This is not the easiest thing I've ever published to Vocal, but I lose count of the times I've said or thought that.
I can't quite remember how old I was, but it was when I was still in primary school, so it was likely before I was 11. So, young.
There was this family that lived across the road from our little bungalow. I am trying to remember if there was a dad, but the mum and all three daughters were overweight. As an adult, I have no issue with overweight people at all. Sadly, though, as I can't even remember their names, that was their defining quality. I'm not proud of that.
They were annoying, though. Perhaps it was that they were girls and we, the other kids I played with on our street, were boys, or maybe they were just annoying. I always remember them being especially loud and bossy.
I hold no malice for them, though, and have never seen them since we moved to another house not far away from that one or in any of the many decades that have passed.
Anyway, back to the confession. One day in the summer, the weather had been surprisingly good (I lived at the time in Scotland, where I live now, for some context), and many of us kids were out playing and messing about.
Everything was fine until the three sisters came out. I could feel there would be some trouble; sure enough, they were being loud, bossy, and insulting, though harmlessly.
The youngest called me an idiot (I cannot remember what I was doing at the time that called for that, but given that I was under 11, I was probably acting annoying and foolish).
It pissed me off, so without thinking, I lashed out with my foot, and it landed south of her belly. I hope I do not need to draw a picture or show it on a teddy bear where I hurt the poor girl.
She cried, and then her sisters started shouting for their mum. The other kids were either laughing or teasing me about how much trouble I was in.
The last thing I saw before legging it up the hill was her mum coming out of their front door.
I am not a violent person. I am guilty of so many horrid and nasty things; there are TikToks about me without the TikTokers personally knowing me.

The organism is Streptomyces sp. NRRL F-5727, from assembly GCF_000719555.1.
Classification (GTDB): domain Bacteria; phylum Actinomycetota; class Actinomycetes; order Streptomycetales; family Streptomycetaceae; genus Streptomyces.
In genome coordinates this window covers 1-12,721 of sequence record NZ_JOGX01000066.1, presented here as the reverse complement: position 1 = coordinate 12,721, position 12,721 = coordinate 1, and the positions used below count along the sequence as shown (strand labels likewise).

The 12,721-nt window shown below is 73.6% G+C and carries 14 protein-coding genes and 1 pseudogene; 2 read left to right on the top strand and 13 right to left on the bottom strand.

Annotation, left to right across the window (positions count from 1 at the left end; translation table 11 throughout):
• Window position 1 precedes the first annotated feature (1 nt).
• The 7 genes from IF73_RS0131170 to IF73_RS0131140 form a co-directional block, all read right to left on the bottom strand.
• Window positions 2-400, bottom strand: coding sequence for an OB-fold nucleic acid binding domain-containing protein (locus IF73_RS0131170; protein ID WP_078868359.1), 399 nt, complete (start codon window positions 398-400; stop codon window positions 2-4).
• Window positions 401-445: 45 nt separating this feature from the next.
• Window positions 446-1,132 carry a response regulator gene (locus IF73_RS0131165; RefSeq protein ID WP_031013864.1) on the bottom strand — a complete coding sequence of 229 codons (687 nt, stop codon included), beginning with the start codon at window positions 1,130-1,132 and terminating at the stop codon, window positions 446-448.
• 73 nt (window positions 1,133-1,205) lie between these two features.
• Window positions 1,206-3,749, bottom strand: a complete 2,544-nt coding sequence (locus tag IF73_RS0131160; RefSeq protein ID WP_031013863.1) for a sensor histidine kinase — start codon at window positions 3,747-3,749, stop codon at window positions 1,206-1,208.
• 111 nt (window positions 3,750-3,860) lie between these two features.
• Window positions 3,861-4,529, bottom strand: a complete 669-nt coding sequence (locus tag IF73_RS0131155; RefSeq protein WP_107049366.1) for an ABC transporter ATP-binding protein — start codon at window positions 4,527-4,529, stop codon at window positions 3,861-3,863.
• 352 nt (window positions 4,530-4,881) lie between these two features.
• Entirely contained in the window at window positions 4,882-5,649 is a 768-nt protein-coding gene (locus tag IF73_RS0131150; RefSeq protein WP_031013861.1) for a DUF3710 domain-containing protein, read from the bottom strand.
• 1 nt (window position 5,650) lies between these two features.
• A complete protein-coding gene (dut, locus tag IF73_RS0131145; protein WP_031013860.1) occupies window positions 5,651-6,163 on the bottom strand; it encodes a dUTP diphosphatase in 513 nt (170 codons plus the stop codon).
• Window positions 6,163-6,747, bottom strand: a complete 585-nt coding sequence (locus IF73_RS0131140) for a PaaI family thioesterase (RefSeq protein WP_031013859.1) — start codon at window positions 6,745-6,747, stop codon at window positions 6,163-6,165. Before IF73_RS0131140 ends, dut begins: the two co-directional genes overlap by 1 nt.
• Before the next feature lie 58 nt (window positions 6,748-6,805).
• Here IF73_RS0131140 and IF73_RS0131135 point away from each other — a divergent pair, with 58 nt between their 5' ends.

However, this is probably the most violent thing I have ever done to someone of the opposite sex, without their consent, at least.
It was just a stupid knee-jerk thing; kids do things they don't always think about. So, I've learned to live with it, but I wish I had not done it. I am not proud of it, and it still haunts me.
I am not the best at confrontation or facing up to things. My reaction is something that has come to be my go-to at times when things get tough. This is something I'm working on. But back then, I wasn't working on it.
I did what I often do best and ran away. I ran up to the top of the hill our houses were on to hide until the drama settled, or at least they had disappeared back into their house so I could sneak into mine.
It was then that I had a profoundly weird experience.
When I reached the top of the hill, there was a large grassy mound on one side of the road and houses on the other. As I was a bit fidgety and worried that people would come searching for me, I wandered back and forth along the pavement beside the grassy mound. I did this several times; pacing is one of my coping mechanisms.
I noticed a young, small girl alone, just at the bottom of the mound.
We didn't say anything to one another the first few times I wandered by her until she broke the silence and said something like "Hi" or "What's wrong?".
The next thing I remember, as my memory is a bit ropey these days, was sitting beside her and telling her what had happened without giving details. She then tried, like some wise old thing, to suggest that "your friends will realise you didn't mean it, and it will be forgotten by the time you get back down; it was just an accident."
I want to make clear that this girl was about 6 or 7.
After some more pacing, I then headed back down the hill. Everyone had returned to their houses, and I went back into mine. I can't remember if there was any fallout from the incident, which probably means there wasn't.
The strange thing is, as time has passed, and at 43 now, I am not even sure if the girl was real. I never saw her again, which I felt was odd because I did venture up that hill a lot with friends. We weren't in the same age group, so we were unlikely to encounter each other. Part of me feels that she was real, but then there is this small part of me that thinks she was some fabricated personage that my brain concocted to help me deal with my worries.
Thanks for reading!
About the Creator
Scottish-Italian poet/writer from Glasgow.
I put myself into every piece of writing I publish.
A heady mix of experimentation, dark, light, emotion, heart, humour & more.
"Every man has a sane spot somewhere" R.L Stevenson
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